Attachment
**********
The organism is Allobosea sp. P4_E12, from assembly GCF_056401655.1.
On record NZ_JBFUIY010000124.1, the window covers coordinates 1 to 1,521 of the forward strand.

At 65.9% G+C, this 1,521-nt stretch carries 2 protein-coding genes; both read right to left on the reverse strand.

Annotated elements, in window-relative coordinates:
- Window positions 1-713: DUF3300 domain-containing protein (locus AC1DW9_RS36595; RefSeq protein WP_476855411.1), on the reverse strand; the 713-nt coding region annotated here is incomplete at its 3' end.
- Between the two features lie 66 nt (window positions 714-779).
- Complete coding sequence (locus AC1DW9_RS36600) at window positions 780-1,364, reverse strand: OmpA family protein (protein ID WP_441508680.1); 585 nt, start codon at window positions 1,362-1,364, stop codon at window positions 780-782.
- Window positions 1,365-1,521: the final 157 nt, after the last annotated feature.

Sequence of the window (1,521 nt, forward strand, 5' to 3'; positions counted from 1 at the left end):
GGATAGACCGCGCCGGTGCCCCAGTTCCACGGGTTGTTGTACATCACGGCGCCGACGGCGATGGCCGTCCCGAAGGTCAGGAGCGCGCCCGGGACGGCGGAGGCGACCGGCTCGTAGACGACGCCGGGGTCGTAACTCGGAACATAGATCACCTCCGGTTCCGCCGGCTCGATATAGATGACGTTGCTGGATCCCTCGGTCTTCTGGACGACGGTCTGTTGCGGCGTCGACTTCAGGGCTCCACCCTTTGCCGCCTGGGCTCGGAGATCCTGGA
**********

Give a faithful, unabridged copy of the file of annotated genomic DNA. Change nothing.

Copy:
The organism is Allobosea sp. P4_E12, from assembly GCF_056401655.1.
On record NZ_JBFUIY010000124.1, the window covers coordinates 1 to 1,521 of the forward strand.

At 65.9% G+C, this 1,521-nt stretch carries 2 protein-coding genes; both read right to left on the reverse strand.

Annotated elements, in window-relative coordinates:
- Window positions 1-713: DUF3300 domain-containing protein (locus AC1DW9_RS36595; RefSeq protein WP_476855411.1), on the reverse strand; the 713-nt coding region annotated here is incomplete at its 3' end.
- Between the two features lie 66 nt (window positions 714-779).
- Complete coding sequence (locus AC1DW9_RS36600) at window positions 780-1,364, reverse strand: OmpA family protein (protein ID WP_441508680.1); 585 nt, start codon at window positions 1,362-1,364, stop codon at window positions 780-782.
- Window positions 1,365-1,521: the final 157 nt, after the last annotated feature.

Sequence of the window (1,521 nt, forward strand, 5' to 3'; positions counted from 1 at the left end):
GGATAGACCGCGCCGGTGCCCCAGTTCCACGGGTTGTTGTACATCACGGCGCCGACGGCGATGGCCGTCCCGAAGGTCAGGAGCGCGCCCGGGACGGCGGAGGCGACCGGCTCGTAGACGACGCCGGGGTCGTAACTCGGAACATAGATCACCTCCGGTTCCGCCGGCTCGATATAGATGACGTTGCTGGATCCCTCGGTCTTCTGGACGACGGTCTGTTGCGGCGTCGACTTCAGGGCTCCACCCTTTGCCGCCTGGGCTCGGAGATCCTGGA